Parvati Magazine has previouslydiscussed Canada’s Arctic and some of the difficulties and concerns for those who live there. But you don’t have to go above the Arctic Circle to see big problems for Canada’s indigenous populations. On the shores of Ontario’s James Bay, communities have suffered in third world conditions.
When you look at Ontario on a map, you see that place names on the map thin out drastically once you get north of Thunder Bay, Sault St. Marie, Sudbury and North Bay. These cities are considered “northern” – even though, geographically, the vast majority of the province extends north of them. The further north you go, communities become isolated spots on the map with no roads connecting them – only airports. They are what is known as “fly-in” communities. (Roads that are passable year-round are expensive to build over permafrost.) People living in these communities depend entirely on expensive flights to import goods we take for granted in the south, such as a bottle of pop, or fresh produce. Anyone suffering a serious medical emergency is airlifted to a hospital sometimes hundreds of kilometers away from their home and family.
Near the shore of James Bay are two communities you may have heard of in the news in recent years: Kashechewan and Attawapiskat. They are connected by an “ice road” that only exists in winter. Their names make the news, generally, when the media reports on a serious problem.
Kashechewan experienced a water quality crisis in 2005 that saw 800 community members evacuated due to high E. coli levels. This came four years after an Ontario Clean Water Agency survey raised concerns regarding serious problems with the community’s water systems, and two years after the same agency described Kashechewan as a “Walkerton in waiting”. When the news broke, the federal government spent $250,000 flying bottled water in to Kashechewan, and also flew in a portable filtration system. Once the water was declared free of E. coli, attention shifted away from Kashechewan and other communities like it. But Phil Fontaine, chief of the Assembly of First Nations, has stated that over 100 aboriginal communities in Canada are currently living under permanent, long-term boil-water advisories.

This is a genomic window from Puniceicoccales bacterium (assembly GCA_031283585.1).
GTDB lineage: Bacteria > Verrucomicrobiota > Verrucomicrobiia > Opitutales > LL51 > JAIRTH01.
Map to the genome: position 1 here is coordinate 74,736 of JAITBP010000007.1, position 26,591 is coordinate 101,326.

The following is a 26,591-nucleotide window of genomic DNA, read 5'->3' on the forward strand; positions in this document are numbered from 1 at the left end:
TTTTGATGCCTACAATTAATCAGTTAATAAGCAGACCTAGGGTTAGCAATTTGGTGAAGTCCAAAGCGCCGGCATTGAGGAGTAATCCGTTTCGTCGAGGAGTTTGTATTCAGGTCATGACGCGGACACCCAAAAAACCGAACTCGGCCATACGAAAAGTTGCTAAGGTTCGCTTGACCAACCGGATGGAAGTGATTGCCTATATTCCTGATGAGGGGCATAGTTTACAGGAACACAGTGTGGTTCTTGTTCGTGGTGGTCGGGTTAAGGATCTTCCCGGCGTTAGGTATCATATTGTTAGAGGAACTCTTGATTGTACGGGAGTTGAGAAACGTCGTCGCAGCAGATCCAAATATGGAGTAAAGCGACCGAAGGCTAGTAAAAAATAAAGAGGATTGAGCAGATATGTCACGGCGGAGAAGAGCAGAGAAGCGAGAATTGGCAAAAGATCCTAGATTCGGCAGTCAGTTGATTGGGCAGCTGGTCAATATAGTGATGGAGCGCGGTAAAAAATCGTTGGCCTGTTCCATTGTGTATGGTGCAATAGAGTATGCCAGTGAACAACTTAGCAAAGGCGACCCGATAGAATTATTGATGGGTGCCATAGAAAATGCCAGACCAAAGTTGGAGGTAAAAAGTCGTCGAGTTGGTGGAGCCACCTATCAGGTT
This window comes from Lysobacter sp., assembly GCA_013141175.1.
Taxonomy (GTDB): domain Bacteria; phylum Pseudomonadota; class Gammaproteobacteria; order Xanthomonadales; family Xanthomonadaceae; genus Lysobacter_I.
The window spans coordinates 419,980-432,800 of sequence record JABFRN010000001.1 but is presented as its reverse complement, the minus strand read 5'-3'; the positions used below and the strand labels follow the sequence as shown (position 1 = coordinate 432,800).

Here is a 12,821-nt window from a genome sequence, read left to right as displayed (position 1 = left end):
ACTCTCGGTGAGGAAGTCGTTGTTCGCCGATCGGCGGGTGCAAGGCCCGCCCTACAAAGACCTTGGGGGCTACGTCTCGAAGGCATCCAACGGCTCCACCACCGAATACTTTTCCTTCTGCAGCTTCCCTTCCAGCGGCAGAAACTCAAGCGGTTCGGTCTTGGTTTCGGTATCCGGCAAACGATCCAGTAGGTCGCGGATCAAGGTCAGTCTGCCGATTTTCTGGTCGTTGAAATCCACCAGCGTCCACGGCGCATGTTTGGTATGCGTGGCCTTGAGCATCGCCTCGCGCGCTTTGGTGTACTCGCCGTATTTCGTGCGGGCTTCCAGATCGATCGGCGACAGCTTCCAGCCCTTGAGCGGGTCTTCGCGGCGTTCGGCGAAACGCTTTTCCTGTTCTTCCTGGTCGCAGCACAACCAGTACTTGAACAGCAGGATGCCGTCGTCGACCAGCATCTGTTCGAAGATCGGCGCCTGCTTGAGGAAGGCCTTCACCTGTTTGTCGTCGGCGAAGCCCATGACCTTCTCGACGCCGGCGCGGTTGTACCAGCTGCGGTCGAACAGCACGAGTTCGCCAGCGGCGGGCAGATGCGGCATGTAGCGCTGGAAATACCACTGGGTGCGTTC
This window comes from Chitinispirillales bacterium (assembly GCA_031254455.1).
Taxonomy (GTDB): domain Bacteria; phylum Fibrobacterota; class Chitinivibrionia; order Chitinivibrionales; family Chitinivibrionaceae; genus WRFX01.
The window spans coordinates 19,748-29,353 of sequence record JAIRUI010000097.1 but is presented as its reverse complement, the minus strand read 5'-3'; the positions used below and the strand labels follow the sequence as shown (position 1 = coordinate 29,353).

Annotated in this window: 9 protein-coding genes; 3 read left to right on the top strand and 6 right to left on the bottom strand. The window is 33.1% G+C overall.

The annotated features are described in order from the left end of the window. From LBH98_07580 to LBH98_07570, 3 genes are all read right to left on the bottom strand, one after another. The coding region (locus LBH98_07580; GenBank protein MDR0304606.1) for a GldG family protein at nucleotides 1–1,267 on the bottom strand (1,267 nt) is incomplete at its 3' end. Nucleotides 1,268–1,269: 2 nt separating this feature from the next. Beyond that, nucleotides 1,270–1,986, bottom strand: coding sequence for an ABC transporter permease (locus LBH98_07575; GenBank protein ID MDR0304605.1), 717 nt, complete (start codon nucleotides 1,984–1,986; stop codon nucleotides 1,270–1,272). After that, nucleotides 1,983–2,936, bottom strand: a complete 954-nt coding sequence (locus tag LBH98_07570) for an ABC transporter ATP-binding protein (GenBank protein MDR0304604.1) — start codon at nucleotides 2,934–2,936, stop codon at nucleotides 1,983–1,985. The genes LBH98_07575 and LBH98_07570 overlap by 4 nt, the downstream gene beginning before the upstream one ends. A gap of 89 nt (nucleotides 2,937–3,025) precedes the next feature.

Since 2000, primary school students in Attawapiskat have attended school in portable classrooms after the J. R. Nakogee school was closed citing concerns about contamination from a 1979 diesel spill. Yes, you read that right. The school remained operational for 21 years after the spill, before it was finally closed for health concerns. And for 11 years since then, students have been in portable classrooms. The federal government promised a new school in 2000. That hasn’t happened yet. Parents in the community are now starting to hold their children back from attending the school, or are seeking education in other communities. The situation is deteriorating since quality education cannot be offered in the present facilities.
But recently, we’ve learned that it’s not just that the children in Attawapiskat don’t have a proper school to go to. They don’t have a proper home to come back to either. Many houses in the community are condemned and the cost of building a new one is over $250,000. People are literally living in tents and cobbled-together shelters – often without running water or electricity – and keeping warm by burning firewood at a cost of $150-200 a week. In one case, children, the elderly, and the ill were discovered to be sleeping in rooms just a few feet away from a 2009 raw sewage spill that had not been fully cleaned up.
The Red Cross has declared an emergency in the community and is managing donations to support urgent, short-term needs.
In a bitter irony, a DeBeer diamond mine is situated on Attawapiskat traditional lands not far west of the community. Royalties from the mine, however, do not go to Attawapiskat.
The problems in these communities are long-term, complex and deep-rooted. They will not go away when the media spotlight fades. Suicide, depression, substance abuse and sexual abuse exist at far higher averages in these communities than they do in the rest of Canada. Money alone cannot solve this kind of suffering. But at the least we can bear witness, pay attention, and not remain indifferent or in denial towards long-term tragedies that may be closer to home than we like to think.